This is a near-final, proof copy of a revised conference paper from the SBL (Society of Biblical Literature) International Meeting, Vienna, 2007, as revised and updated in a Maarav journal article that actually appeared in 2010 and as updated using a 2011 essay in Fire Signals of Lachish. The final version, which is the version of record, was published in October 2012 as chapter 3 in Meir Lubetski and Edith Lubetski, eds., New Inscriptions and Seals Relating to the Biblical World (Atlanta: Society of Biblical Literature, 2012), 35–58.


This revised conference paper presents the strongest results of the author's published dissertation as corrected and updated in a journal article published in 2010 and as updated using a 2011 essay. In Northwest Semitic inscriptions which are known to be authentic, using sound protocols, one can identify with certainty at least ten persons from before the Persian era who are mentioned in the Hebrew Bible. Another six such persons can be identified with virtual certainty, for a total of sixteen strong identifications (IDs).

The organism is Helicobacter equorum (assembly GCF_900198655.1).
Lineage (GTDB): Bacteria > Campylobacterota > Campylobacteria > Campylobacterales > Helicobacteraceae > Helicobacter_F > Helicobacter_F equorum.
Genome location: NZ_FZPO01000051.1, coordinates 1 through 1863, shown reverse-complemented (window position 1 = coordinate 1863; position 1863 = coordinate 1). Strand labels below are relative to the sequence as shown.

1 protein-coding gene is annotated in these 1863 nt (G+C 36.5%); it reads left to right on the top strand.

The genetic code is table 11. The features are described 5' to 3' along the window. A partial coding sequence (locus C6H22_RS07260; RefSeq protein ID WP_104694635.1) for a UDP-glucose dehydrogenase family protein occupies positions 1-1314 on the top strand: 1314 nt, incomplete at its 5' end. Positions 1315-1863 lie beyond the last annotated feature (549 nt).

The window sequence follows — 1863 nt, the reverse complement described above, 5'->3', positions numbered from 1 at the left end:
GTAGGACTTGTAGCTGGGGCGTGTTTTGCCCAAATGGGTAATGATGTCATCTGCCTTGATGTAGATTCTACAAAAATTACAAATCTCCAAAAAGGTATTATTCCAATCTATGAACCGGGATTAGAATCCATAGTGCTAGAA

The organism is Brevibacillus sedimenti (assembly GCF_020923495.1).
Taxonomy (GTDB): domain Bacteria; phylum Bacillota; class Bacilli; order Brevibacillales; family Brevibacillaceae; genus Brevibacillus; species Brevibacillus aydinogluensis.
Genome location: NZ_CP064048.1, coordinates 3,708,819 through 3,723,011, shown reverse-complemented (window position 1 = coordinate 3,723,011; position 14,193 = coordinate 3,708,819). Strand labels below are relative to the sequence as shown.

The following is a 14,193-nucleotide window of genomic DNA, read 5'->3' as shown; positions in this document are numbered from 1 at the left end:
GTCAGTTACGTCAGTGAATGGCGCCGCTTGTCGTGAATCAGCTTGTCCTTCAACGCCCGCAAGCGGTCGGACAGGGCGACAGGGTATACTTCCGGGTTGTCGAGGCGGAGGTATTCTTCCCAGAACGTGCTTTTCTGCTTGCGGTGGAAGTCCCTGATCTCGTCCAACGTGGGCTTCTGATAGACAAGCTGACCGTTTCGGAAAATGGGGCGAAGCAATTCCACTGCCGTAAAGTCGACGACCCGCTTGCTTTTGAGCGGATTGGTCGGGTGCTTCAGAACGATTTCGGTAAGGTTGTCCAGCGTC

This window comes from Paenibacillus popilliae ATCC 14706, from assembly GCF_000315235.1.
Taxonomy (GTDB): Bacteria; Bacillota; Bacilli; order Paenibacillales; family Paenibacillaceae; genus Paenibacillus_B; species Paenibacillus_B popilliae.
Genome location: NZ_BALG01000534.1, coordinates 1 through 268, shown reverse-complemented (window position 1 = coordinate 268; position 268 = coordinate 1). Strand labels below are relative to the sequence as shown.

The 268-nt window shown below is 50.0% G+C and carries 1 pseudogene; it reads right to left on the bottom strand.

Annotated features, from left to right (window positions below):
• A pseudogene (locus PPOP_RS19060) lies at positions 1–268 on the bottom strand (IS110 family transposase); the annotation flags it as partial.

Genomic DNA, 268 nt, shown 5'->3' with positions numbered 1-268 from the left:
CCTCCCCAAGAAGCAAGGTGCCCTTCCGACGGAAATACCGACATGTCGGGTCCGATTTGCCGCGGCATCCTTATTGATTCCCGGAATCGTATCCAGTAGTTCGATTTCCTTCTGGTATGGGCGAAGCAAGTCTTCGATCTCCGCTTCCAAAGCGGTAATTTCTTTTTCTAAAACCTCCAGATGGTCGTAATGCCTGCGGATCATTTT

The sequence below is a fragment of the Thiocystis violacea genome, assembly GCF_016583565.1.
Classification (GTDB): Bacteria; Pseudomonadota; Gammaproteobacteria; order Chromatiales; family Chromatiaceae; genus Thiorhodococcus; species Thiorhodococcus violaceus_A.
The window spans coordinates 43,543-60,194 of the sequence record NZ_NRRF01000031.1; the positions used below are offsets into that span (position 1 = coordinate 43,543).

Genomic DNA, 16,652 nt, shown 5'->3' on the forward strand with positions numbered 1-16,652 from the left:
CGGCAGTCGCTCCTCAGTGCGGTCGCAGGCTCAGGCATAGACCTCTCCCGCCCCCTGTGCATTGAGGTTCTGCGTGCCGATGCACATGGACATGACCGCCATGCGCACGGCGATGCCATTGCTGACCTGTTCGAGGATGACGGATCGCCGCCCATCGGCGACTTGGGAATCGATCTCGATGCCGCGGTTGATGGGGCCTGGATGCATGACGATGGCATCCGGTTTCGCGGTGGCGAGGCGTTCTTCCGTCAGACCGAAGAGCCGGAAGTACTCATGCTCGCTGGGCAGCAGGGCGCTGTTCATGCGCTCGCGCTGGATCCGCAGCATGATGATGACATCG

Five other authentic inscriptions offer an additional seven IDs which, while not quite certain, are at least reasonable IDs and can be used as hypotheses. A provenanced wall inscription offers two other IDs whose historical value is unclear. Inscriptions in other languages and of other time periods increase the number of IDs of persons in the Hebrew Bible.


Hebrew Bible, biblical persons, biblical historicity, history of Israel, Old Testament history

Date of this Version